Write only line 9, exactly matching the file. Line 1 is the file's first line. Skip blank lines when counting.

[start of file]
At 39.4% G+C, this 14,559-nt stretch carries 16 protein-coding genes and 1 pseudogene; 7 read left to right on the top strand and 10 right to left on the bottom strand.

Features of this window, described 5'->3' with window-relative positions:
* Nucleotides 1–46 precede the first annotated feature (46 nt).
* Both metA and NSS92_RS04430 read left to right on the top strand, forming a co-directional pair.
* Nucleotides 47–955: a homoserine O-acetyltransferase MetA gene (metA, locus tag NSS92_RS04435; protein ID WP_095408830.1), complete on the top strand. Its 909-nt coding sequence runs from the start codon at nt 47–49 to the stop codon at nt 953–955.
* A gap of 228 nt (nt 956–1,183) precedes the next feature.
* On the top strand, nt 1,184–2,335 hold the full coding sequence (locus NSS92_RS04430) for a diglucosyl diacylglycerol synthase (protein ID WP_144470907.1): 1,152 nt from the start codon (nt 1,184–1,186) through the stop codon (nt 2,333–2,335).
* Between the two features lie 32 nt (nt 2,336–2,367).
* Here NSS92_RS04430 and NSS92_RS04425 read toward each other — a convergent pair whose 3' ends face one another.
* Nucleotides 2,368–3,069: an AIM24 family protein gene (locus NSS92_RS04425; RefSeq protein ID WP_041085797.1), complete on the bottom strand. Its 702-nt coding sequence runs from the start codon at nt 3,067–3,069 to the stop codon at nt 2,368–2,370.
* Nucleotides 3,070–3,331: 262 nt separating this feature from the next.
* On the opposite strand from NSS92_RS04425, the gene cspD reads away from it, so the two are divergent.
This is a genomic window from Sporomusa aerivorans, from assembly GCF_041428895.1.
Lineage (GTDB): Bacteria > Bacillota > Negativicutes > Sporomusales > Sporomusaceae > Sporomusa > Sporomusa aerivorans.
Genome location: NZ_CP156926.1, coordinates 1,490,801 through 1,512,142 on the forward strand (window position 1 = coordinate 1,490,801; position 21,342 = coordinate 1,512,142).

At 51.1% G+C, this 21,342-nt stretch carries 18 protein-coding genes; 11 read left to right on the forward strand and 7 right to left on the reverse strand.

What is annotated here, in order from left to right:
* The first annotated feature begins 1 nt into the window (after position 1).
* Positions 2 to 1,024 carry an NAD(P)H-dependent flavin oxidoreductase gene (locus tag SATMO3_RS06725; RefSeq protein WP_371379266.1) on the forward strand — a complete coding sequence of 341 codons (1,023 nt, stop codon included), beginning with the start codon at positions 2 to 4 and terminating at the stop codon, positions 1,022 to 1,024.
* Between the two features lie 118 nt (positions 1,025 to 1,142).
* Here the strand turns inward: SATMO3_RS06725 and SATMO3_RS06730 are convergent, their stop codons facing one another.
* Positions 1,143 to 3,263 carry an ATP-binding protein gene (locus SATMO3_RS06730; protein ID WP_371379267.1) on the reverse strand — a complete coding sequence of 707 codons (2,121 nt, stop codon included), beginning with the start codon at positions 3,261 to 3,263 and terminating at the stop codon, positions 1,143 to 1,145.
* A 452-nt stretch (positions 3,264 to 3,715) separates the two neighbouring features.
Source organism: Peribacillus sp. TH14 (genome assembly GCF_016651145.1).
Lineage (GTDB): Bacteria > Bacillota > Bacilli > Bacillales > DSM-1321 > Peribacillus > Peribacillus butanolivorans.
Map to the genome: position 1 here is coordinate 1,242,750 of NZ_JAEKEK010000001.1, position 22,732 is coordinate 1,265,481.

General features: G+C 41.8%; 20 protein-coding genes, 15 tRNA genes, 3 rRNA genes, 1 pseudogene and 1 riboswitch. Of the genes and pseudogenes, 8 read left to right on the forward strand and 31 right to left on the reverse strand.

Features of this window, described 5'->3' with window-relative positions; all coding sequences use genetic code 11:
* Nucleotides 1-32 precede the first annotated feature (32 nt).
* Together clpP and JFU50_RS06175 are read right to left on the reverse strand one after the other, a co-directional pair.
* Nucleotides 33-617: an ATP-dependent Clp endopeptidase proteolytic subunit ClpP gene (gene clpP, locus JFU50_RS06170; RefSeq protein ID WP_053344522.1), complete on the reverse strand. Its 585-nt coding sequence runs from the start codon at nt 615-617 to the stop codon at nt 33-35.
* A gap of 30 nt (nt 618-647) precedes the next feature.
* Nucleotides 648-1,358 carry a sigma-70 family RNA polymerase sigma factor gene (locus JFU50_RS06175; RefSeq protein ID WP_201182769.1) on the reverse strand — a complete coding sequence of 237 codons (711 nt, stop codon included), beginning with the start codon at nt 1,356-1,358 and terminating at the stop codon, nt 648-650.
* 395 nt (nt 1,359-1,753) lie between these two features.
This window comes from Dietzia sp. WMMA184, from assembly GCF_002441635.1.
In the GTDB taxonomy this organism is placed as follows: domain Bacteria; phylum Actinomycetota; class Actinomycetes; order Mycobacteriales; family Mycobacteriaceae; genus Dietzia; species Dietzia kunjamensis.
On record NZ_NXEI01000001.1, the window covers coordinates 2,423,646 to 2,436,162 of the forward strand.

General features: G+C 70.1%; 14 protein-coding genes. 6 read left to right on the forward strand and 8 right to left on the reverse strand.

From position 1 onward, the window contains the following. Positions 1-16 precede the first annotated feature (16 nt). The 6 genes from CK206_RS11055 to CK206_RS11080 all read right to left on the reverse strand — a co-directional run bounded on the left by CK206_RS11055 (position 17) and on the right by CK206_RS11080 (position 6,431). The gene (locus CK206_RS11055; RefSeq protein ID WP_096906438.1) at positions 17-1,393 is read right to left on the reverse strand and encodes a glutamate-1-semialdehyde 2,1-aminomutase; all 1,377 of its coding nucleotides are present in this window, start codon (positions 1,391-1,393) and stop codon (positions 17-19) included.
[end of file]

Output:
* Here NSS92_RS04430 and NSS92_RS04425 read toward each other — a convergent pair whose 3' ends face one another.